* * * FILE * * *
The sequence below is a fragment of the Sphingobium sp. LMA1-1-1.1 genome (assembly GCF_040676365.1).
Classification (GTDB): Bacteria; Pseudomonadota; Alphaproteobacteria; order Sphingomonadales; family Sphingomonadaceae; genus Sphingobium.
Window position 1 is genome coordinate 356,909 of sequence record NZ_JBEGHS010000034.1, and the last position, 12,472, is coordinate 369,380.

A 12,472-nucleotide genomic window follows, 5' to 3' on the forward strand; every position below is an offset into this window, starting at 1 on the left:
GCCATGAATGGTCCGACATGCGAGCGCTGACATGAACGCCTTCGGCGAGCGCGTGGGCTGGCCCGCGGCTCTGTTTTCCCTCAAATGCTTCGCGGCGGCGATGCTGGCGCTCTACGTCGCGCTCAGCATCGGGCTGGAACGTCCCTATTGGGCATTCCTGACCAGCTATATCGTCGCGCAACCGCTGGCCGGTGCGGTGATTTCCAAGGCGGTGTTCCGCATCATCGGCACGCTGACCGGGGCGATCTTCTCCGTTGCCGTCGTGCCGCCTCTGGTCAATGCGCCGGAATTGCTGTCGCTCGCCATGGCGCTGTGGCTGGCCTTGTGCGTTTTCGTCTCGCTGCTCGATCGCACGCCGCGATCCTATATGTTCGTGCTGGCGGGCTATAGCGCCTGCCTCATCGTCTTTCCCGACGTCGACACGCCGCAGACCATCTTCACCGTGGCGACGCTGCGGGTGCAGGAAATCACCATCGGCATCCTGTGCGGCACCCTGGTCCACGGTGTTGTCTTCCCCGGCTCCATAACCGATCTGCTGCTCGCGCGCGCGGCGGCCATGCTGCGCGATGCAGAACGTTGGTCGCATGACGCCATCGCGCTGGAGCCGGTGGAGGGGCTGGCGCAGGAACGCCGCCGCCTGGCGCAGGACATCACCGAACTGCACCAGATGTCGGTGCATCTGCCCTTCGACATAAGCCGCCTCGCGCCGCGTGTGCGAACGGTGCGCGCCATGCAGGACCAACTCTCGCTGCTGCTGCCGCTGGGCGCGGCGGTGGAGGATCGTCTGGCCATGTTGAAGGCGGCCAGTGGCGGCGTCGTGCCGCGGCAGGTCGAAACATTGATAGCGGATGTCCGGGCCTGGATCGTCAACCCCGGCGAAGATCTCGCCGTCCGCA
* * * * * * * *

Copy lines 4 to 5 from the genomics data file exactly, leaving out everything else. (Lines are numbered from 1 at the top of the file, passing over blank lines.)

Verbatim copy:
A 12,472-nucleotide genomic window follows, 5' to 3' on the forward strand; every position below is an offset into this window, starting at 1 on the left:
GCCATGAATGGTCCGACATGCGAGCGCTGACATGAACGCCTTCGGCGAGCGCGTGGGCTGGCCCGCGGCTCTGTTTTCCCTCAAATGCTTCGCGGCGGCGATGCTGGCGCTCTACGTCGCGCTCAGCATCGGGCTGGAACGTCCCTATTGGGCATTCCTGACCAGCTATATCGTCGCGCAACCGCTGGCCGGTGCGGTGATTTCCAAGGCGGTGTTCCGCATCATCGGCACGCTGACCGGGGCGATCTTCTCCGTTGCCGTCGTGCCGCCTCTGGTCAATGCGCCGGAATTGCTGTCGCTCGCCATGGCGCTGTGGCTGGCCTTGTGCGTTTTCGTCTCGCTGCTCGATCGCACGCCGCGATCCTATATGTTCGTGCTGGCGGGCTATAGCGCCTGCCTCATCGTCTTTCCCGACGTCGACACGCCGCAGACCATCTTCACCGTGGCGACGCTGCGGGTGCAGGAAATCACCATCGGCATCCTGTGCGGCACCCTGGTCCACGGTGTTGTCTTCCCCGGCTCCATAACCGATCTGCTGCTCGCGCGCGCGGCGGCCATGCTGCGCGATGCAGAACGTTGGTCGCATGACGCCATCGCGCTGGAGCCGGTGGAGGGGCTGGCGCAGGAACGCCGCCGCCTGGCGCAGGACATCACCGAACTGCACCAGATGTCGGTGCATCTGCCCTTCGACATAAGCCGCCTCGCGCCGCGTGTGCGAACGGTGCGCGCCATGCAGGACCAACTCTCGCTGCTGCTGCCGCTGGGCGCGGCGGTGGAGGATCGTCTGGCCATGTTGAAGGCGGCCAGTGGCGGCGTCGTGCCGCGGCAGGTCGAAACATTGATAGCGGATGTCCGGGCCTGGATCGTCAACCCCGGCGAAGATCTCGCCGTCCGCA